Certain amusements appropriate to childhood or adolescence have established a beachhead in adulthood, or its 21st-century American simulacrum. Grown men and women indulge, with or without shame, in video games, fantasy football leagues, sitcoms, online porn, comic books, and movies based on comic books—or that involve Las Vegas, 33 shots of tequila, and waking up athwart two female Sumo wrestlers and a chimpanzee.
And of course, for those who still feel obliged to read something semi-respectable but prefer not to trouble themselves with heavy lifting, there is science fiction, as well as the fantastic adventure tales that don’t quite fit into that genre but are the next best thing.
This literature has its own canon, and some of its eminences are familiar, if only by name, to all who read books, even heavy and troublesome ones. The early masters are the most famous: H. G. Wells, H. Rider Haggard, Arthur Conan Doyle, Edgar Rice Burroughs. And everyone knows the founding father, Frenchman Jules Verne (1828-1905).
William Butcher, the foremost English Verne scholar, boasts that his man is “the world’s most translated writer, the best-seller of all time, the only popular writer to have increased in popularity over more than a century.” Yet in the next breath the enthusiast bleats that too few know that Verne, in fact, reigns supreme in worldwide popularity and that all too few serious persons realize how serious Verne really is. The raging scandal is that he “remains the opposite of a classic: a household name from Taipo to Tucson, but absent from the school curricula and histories of literature.” Simply to read Verne is not enough. His greatness demands that he be studied.
Certain masters of science fiction suggest that their work is best taken less seriously. Haggard dedicated King Solomon’s Mines (1885) “To All the Big and Little Boys Who Read It.” Conan Doyle introduces The Lost World (1912) with a snappy epigraph in a similar vein: I have wrought my simple plan / If I give one hour of joy / To the boy who’s half a man, / Or the man who’s half a boy.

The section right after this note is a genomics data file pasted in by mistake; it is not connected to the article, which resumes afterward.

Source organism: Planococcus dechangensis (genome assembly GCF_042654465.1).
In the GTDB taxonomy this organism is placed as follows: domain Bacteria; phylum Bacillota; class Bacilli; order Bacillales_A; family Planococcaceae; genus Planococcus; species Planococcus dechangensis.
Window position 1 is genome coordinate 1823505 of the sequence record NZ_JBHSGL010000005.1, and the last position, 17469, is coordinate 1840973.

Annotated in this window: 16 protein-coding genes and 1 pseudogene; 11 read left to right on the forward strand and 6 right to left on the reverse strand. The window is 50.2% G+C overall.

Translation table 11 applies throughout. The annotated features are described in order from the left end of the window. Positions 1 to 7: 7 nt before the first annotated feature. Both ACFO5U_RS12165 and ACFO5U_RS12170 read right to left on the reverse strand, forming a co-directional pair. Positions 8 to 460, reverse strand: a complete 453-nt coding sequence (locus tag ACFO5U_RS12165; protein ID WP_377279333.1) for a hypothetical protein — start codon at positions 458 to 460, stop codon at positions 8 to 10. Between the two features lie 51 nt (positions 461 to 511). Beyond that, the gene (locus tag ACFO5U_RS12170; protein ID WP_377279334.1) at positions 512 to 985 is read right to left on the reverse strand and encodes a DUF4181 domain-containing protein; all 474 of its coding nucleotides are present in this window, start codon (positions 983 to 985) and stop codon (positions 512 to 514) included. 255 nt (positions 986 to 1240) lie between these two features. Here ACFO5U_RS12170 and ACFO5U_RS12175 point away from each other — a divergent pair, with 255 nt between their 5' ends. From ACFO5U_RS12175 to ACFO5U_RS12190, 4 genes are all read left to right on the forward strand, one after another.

What, then, is the proper angle of approach if one is to do justice to Jules Verne? In New Maps of Hell: A Survey of Science Fiction (1960), Kingsley Amis got the essentials right that the earnest Verne specialists get wrong:
With Verne we reach the first great progenitor of modern science fiction. In its literary aspect his work is, of course, of poor quality, a feature certainly reproduced with great fidelity by most of his successors.
Amis does not go on at length, but points the way in.
Verne may be a master of sorts, but he is not a master of high art. A casual reader, even in English translation, can see that Verne’s prose is rarely more than serviceable and that it gets overheated when he presumes to court eloquence. This Everyman edition of three Verne novels uses some of the first English versions, from the 1870s, and they read well enough. But even the editor acknowledges that William Butcher improved on the earlier translations in his renditions for Oxford World’s Classics in the 1990s.
Each of Verne’s heroes is a nonpareil, the most remarkable man in the world—as long as the reader is immersed in his particular story. Only in other Verne novels—and in television commercials for a Mexican beer—can one find his equals. And the ideas in the novels are of interest chiefly for being indicative of the thinking done by persons of that time who are no long-er esteemed for their thought.
The literary critic with traditional aesthetic concerns, Amis declares, will find less to engage him than will “the cultural diagnostician, or trend-hound.” Amis was born sneering and couldn’t resist the chance to mint such a taunt; but he quickly takes pains to point out that an approach to science fiction by way of the history of ideas is “worthy enough, or even praiseworthy.”